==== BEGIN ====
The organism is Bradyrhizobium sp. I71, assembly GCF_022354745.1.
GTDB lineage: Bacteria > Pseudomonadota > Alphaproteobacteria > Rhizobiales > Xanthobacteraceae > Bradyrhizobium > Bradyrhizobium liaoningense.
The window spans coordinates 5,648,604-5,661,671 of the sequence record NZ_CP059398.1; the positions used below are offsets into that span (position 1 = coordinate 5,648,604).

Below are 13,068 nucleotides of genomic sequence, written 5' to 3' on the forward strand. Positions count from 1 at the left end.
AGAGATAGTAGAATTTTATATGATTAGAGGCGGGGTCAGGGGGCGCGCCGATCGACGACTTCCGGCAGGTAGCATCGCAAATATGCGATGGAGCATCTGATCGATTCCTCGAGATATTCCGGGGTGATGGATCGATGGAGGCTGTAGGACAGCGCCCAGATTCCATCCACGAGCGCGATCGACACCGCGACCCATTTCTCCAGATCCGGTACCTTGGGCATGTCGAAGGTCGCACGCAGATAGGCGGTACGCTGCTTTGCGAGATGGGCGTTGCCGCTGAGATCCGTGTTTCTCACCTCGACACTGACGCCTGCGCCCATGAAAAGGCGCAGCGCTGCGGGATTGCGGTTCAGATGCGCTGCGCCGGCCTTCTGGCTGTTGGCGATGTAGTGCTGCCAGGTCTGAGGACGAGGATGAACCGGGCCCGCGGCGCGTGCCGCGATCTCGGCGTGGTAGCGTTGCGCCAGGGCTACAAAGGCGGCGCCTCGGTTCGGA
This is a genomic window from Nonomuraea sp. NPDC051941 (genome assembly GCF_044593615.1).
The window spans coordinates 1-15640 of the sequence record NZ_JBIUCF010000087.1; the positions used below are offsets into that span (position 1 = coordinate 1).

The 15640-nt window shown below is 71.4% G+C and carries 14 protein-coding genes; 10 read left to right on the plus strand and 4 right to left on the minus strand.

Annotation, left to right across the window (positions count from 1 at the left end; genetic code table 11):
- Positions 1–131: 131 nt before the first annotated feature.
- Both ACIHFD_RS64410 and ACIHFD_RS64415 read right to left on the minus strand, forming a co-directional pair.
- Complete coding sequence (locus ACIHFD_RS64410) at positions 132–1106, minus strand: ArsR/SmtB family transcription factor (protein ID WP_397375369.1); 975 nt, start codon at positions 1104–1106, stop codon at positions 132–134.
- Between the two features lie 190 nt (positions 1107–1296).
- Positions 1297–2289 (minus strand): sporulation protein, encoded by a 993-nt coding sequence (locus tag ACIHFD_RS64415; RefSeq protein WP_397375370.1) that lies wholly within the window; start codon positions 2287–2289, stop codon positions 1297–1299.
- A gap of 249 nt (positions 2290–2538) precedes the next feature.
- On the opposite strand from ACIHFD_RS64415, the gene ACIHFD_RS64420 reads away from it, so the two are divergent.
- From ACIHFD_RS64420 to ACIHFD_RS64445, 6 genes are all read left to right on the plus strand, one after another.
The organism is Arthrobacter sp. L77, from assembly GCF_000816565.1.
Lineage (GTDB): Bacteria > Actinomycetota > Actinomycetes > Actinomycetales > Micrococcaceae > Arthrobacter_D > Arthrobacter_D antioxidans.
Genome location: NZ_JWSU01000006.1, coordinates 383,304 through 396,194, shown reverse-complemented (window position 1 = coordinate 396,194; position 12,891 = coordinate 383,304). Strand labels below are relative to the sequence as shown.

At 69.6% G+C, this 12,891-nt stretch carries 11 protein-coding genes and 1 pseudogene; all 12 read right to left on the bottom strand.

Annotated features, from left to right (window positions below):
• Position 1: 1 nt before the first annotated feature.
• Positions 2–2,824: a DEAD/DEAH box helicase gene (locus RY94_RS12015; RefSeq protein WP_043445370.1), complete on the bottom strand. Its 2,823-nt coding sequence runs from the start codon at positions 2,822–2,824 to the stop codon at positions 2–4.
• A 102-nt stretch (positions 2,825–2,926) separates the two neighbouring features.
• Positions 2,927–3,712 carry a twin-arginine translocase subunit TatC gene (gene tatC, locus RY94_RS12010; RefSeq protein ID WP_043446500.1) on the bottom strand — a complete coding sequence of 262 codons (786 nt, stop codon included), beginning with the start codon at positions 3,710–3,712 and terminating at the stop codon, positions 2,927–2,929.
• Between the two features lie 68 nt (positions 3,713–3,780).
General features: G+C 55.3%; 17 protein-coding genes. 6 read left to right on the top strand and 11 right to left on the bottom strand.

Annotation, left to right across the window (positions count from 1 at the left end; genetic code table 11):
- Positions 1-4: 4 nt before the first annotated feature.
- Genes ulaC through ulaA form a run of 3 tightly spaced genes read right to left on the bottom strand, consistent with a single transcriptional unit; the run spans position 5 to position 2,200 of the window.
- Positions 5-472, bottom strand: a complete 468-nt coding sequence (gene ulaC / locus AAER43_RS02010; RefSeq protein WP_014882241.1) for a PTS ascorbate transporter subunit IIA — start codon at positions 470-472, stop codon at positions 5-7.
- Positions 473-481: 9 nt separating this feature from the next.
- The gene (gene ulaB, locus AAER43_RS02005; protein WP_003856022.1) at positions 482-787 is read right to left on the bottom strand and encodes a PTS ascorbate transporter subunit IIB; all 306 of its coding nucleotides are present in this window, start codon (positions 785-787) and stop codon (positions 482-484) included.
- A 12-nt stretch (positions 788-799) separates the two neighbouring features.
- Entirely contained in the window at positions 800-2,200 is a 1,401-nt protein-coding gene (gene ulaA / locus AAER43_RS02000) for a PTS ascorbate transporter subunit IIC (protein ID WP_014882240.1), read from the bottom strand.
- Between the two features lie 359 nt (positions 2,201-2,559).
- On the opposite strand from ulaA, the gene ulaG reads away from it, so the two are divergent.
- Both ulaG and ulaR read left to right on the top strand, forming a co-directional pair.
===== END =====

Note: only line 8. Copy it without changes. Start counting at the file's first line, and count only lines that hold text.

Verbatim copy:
The 15640-nt window shown below is 71.4% G+C and carries 14 protein-coding genes; 10 read left to right on the plus strand and 4 right to left on the minus strand.